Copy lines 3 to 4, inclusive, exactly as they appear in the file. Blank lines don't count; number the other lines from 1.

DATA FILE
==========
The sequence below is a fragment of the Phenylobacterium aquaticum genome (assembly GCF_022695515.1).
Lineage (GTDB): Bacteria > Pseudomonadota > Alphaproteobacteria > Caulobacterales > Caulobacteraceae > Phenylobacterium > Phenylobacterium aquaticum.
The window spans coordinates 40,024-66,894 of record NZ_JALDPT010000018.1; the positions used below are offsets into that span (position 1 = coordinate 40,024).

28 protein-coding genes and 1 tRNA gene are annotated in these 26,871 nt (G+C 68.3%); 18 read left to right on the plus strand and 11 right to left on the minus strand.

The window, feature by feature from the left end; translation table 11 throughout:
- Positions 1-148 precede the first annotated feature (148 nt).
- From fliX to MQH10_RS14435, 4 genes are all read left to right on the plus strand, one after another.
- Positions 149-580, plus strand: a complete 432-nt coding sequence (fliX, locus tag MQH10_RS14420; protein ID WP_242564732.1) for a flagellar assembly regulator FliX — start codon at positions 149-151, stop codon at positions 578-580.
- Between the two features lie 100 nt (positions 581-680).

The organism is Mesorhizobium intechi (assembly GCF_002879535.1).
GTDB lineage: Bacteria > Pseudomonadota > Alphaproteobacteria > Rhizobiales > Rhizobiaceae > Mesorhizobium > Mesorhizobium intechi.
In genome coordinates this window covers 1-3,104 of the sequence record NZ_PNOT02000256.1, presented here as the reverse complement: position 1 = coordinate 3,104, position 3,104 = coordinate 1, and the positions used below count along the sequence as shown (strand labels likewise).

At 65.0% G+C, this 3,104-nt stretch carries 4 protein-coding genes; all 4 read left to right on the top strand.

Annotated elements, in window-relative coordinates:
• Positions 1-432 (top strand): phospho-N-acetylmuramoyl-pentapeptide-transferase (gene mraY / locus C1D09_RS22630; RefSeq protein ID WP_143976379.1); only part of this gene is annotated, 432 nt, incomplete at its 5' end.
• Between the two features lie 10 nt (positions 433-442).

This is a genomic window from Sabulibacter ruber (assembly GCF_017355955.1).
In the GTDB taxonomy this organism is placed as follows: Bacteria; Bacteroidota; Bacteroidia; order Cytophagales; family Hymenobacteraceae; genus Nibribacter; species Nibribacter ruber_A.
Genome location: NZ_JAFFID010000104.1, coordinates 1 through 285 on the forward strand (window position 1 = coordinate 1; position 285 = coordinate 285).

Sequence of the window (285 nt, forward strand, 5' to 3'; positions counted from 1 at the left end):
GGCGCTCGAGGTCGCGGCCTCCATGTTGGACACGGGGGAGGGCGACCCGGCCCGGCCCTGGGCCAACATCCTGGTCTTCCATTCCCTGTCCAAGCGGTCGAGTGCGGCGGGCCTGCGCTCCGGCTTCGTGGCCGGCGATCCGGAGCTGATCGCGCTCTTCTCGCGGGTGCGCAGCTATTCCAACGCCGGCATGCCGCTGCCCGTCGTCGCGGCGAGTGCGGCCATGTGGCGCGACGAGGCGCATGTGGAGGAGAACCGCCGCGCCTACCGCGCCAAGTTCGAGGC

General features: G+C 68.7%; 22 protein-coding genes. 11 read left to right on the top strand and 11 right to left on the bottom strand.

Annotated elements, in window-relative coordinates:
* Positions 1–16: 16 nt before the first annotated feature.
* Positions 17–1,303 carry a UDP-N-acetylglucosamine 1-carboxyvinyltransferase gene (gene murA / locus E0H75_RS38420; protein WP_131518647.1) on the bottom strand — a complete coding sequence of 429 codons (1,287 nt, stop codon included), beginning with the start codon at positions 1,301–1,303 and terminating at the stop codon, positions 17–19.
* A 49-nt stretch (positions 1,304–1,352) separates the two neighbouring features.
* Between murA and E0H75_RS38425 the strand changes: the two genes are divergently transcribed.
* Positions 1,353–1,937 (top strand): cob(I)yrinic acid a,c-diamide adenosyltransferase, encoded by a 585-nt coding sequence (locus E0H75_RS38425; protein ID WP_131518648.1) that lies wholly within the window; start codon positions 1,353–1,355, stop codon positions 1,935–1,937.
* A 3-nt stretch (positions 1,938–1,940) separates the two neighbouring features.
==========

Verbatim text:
The window spans coordinates 40,024-66,894 of record NZ_JALDPT010000018.1; the positions used below are offsets into that span (position 1 = coordinate 40,024).

28 protein-coding genes and 1 tRNA gene are annotated in these 26,871 nt (G+C 68.3%); 18 read left to right on the plus strand and 11 right to left on the minus strand.